Dynamically written languages ​​encounter an endless runtime error that can be uncomfortable and confusing. However, Objective-C allows the programmer to select the object class optionally, in which cases, the compiler will apply the strong writing methodology. Objective-C makes most decisions at runtime. Weakly written pointers are often used for things like group categories, as the exact type of objects in a group may be unknown. For programmers who are accustomed to heavily written languages, using weak typing can cause problems so some may give up on flexibility and dynamism. At the same time, while the dynamic dispatch of Objective C makes it slower than static languages. Many developers think that additional flexibility is definitely worth the price, and they say that most desktop applications rarely use more than 10% of modern CPU. I don't agree with the justification mentioned above which we use only 10% of the CPU. So what ?! It is not a good trend to dispense with simple methods aimed at efficiency and performance by wasted software that highly bet on the power of the device, and I personally prefer working with fixed type verification.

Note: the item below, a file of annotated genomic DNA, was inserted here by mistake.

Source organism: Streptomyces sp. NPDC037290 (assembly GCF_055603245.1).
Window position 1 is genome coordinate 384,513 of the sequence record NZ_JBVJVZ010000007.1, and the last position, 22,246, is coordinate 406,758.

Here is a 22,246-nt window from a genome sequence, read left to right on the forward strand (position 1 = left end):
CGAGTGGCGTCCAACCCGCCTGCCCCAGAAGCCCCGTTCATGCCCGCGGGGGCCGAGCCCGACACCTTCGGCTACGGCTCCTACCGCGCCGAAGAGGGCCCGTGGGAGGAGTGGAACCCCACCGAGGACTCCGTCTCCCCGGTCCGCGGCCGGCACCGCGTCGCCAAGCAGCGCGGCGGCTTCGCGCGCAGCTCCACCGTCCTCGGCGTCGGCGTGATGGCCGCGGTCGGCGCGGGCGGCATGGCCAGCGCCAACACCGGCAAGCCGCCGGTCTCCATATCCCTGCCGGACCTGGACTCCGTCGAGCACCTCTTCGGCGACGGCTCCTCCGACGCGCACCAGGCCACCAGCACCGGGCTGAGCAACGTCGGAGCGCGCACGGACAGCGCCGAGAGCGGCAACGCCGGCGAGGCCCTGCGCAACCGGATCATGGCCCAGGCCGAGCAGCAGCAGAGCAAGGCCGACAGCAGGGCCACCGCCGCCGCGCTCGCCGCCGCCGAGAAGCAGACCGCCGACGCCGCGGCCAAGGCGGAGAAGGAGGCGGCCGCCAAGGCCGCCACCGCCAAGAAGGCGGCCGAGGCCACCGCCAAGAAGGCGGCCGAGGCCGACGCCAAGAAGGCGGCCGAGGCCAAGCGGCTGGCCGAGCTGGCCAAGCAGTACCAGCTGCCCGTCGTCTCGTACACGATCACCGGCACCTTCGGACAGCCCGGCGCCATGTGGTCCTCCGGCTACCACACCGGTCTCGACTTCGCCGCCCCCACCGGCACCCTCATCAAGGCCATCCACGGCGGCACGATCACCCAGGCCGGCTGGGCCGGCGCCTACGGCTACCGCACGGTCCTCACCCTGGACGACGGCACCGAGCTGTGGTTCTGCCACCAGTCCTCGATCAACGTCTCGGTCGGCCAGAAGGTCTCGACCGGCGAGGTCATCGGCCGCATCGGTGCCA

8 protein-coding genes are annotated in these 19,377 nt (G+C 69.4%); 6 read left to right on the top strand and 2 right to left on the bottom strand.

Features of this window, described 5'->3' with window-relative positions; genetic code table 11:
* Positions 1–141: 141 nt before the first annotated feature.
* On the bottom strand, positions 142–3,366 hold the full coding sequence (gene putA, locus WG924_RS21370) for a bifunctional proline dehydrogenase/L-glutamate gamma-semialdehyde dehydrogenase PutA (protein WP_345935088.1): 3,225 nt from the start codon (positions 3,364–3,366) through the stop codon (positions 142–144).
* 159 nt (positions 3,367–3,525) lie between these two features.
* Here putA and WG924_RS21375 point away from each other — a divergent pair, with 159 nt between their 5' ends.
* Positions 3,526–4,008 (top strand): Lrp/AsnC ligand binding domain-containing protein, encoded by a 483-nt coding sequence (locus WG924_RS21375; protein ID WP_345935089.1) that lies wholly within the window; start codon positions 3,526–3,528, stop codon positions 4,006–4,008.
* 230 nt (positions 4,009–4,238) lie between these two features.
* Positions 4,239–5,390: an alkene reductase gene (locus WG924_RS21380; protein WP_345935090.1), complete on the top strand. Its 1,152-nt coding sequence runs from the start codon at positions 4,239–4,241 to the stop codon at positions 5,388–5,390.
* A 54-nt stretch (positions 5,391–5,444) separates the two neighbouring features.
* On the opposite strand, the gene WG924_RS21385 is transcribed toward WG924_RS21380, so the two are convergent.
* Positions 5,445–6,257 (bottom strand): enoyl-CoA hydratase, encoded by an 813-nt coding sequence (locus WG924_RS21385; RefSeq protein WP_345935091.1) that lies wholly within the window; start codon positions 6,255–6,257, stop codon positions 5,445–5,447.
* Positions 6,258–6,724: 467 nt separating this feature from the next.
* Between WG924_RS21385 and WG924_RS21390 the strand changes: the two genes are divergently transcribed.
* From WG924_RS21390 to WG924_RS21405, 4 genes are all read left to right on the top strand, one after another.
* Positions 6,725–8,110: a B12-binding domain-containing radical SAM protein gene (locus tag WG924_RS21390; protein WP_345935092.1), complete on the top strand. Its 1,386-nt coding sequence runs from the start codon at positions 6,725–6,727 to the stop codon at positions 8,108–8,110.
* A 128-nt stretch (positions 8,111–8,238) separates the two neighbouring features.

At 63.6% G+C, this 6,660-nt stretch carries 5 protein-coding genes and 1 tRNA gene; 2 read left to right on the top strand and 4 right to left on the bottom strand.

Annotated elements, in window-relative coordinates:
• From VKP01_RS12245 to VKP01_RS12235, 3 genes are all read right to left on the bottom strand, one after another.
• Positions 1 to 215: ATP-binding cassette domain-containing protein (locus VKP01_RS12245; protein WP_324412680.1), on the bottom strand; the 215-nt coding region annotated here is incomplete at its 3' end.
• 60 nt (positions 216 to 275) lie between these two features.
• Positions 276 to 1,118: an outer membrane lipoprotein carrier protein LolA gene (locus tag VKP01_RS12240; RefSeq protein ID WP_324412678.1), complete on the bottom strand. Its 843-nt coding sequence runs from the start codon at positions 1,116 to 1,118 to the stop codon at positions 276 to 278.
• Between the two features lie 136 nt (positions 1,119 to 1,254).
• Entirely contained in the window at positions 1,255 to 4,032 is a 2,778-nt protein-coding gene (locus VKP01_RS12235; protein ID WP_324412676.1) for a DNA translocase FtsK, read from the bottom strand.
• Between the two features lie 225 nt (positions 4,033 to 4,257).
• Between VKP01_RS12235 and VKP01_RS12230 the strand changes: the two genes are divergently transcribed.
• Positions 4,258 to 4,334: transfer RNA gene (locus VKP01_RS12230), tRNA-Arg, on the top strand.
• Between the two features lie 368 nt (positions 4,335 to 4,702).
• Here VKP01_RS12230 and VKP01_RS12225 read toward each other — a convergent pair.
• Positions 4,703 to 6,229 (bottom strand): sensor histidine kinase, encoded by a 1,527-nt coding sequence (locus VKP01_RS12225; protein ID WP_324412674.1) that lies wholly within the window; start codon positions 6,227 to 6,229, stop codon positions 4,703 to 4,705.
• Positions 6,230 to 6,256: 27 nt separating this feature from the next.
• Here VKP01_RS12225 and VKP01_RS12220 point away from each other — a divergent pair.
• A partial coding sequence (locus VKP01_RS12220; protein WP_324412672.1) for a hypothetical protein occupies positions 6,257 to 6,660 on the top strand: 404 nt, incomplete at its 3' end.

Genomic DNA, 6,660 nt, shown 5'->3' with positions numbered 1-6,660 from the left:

Go also tries to respond to this increasing trend of dynamically written languages ​​and provides an innovative writing system. Go end up giving a language programmer with Pythonish Duck Writing. The Go system really does have an unusual system: it excludes inheritance and does not spend time identifying relationships between species. Alternatively, programmers can define structure types and then create ways to work on them. Like Objective C, programmers can also define interfaces. Go is heavily written, but the good thing is that it isn't that strong! The programmer does not need to clearly declare the types of variables. Instead, Go implicitly assigns the type to the non-standard variable when the value is assigned to the variable first. There is dynamic writing information under the covers that programs can use to do interesting things.

3.5. Collect garbage

It is very important these days that garbage collection is one of the biggest sources of keeping everything clean and managing memory. In Objective C 2.0, the garbage collection was shown. It was definitely good news for new iPhone and Mac developers who may be familiar with Java. Garbage collection has simplified things but programmers still have to be careful when dealing with memory management. Objective-C 2.0 Garbage Collector is a conservative collector which means that not only developers have full access to the power of C language, but also C&C's ability to integrate with C ++ code and libraries are kept. The programmer can create the bulk of its application using Objective C, allowing the garbage collector to manage the memory and wherever needed, we can escape to the power of C and C ++.